Comics would be at home alone with a frozen TV dinner and no idea how to microwave it. (Comics doesn't know the instructions are on the end flap.) After a few hours of Spike TV, and some quality time in the square office with Miss February, it'd get pretty damn old.

And I'd laugh.

EDIT: Original comment at Buzzscope deleted.

Quit Comics: The One With the Ass Grab

Ronee Garcia Bourgeois is the VP of Friends of Lulu, and columnist at Buzzscope. Two weeks ago, "What a Girl Wants" was about a young female comics professional who was assaulted by a male professional. After reading that, I wrote to Ronee for particulars, and agreed to talk about my own experiences for this week's WaGW.

Also talking to Ronee were Colleen Doran and Beatrix Kyle.

Let the fan hit the shit.

A side note: I thought everyone this week would be naming names. I look like the sucker who stood there staring into the sun while everyone else took a step back after the request for volunteers to take a step forward. That's okay, though. This is part of why I quit.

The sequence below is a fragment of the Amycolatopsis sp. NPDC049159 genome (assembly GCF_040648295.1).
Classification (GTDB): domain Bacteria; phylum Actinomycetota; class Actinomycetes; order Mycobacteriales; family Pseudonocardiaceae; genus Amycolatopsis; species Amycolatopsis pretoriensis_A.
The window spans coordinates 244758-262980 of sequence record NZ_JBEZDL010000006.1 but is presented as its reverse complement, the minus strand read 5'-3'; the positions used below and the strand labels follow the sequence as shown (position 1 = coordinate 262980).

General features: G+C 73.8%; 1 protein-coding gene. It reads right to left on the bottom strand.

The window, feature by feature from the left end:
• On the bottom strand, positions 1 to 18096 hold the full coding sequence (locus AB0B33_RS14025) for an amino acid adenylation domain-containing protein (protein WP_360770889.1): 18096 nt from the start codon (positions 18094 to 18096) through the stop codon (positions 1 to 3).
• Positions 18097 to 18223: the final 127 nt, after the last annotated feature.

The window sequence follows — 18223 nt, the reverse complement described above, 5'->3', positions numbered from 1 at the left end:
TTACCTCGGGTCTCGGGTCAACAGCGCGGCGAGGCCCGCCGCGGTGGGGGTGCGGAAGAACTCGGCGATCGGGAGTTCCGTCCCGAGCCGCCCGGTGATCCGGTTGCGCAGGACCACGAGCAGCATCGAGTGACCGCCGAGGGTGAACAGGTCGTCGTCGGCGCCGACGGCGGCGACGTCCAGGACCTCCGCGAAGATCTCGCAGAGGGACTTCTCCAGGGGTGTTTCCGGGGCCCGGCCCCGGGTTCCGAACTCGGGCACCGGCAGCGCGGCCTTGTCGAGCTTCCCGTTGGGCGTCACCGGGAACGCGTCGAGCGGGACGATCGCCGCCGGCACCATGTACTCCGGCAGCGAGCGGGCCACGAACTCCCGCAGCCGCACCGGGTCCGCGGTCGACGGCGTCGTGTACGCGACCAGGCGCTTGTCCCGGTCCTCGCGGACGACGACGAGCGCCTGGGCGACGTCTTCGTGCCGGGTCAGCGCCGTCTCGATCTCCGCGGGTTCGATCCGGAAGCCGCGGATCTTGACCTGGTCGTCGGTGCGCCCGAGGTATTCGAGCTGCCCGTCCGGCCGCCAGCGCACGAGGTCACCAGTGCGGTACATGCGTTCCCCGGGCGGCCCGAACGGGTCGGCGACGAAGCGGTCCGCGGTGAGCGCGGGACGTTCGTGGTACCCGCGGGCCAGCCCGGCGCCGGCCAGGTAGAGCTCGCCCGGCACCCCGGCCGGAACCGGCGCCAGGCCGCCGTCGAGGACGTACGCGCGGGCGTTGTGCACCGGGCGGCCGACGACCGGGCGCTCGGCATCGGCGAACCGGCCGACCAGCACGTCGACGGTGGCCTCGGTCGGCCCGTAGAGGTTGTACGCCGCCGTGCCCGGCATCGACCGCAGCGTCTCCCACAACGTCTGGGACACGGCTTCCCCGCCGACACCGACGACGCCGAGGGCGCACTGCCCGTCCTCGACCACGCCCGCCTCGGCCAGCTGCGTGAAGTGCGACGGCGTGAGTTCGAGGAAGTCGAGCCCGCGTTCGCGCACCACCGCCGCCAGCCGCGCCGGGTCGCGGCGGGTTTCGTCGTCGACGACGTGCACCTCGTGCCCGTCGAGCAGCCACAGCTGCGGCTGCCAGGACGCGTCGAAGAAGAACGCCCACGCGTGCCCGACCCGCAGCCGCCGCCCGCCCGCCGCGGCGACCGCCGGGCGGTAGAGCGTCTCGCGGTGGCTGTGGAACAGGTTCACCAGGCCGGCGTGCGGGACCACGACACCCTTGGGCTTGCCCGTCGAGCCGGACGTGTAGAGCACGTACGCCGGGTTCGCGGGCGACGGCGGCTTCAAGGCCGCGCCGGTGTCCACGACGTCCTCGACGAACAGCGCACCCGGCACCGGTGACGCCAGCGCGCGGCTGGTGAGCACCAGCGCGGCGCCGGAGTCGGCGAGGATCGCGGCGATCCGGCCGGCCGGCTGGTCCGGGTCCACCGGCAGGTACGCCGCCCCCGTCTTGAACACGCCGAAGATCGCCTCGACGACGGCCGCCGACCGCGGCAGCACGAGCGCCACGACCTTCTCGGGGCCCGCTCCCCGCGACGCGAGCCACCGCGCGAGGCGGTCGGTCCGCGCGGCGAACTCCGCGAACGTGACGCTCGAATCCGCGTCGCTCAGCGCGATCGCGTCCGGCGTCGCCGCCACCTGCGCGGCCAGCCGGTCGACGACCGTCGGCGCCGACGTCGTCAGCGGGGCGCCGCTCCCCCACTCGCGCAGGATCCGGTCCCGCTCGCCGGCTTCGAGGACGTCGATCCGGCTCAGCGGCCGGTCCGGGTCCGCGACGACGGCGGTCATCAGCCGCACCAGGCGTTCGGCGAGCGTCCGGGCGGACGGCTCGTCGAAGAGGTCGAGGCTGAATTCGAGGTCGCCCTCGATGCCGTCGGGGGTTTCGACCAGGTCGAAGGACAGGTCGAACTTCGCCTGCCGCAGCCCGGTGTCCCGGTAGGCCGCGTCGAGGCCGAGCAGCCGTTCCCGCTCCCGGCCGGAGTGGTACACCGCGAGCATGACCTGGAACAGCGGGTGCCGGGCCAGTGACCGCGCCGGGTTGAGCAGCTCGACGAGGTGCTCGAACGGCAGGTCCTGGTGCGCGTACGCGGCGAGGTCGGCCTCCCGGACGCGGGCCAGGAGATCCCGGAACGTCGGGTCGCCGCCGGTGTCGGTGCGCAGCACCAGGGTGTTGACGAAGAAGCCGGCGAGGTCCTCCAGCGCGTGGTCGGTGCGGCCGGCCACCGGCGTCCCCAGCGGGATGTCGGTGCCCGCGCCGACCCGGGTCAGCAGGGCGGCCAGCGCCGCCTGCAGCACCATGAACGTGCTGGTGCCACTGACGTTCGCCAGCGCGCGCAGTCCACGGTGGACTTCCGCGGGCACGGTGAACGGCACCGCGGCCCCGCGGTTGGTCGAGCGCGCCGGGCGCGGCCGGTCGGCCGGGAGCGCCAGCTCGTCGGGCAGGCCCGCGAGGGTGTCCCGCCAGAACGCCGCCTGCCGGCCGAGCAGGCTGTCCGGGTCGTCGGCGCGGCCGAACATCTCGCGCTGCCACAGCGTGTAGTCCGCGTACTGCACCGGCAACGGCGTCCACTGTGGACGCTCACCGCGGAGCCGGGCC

"A Pretend Crusade"

EDIT: Comments are frozen due to drive-by assholes.

I'd like to thank Birds of Prey writer (and Killer Princesses co-creator) Gail Simone for stopping by and contributing to the If You Can Just..." comments thread.

In response to my question,
"In your opinion, is [the term "fanservice"] always bullshit self-hating, even when applied correctly? Is it always applied awkwardly?
Me, I don't think it's a "bullshit self-hating term", I think it describes something for the fans, whether it's a character's catchphrase that drives a studio audience wild, or a sudden explosion of Victoria's Secret in Batman."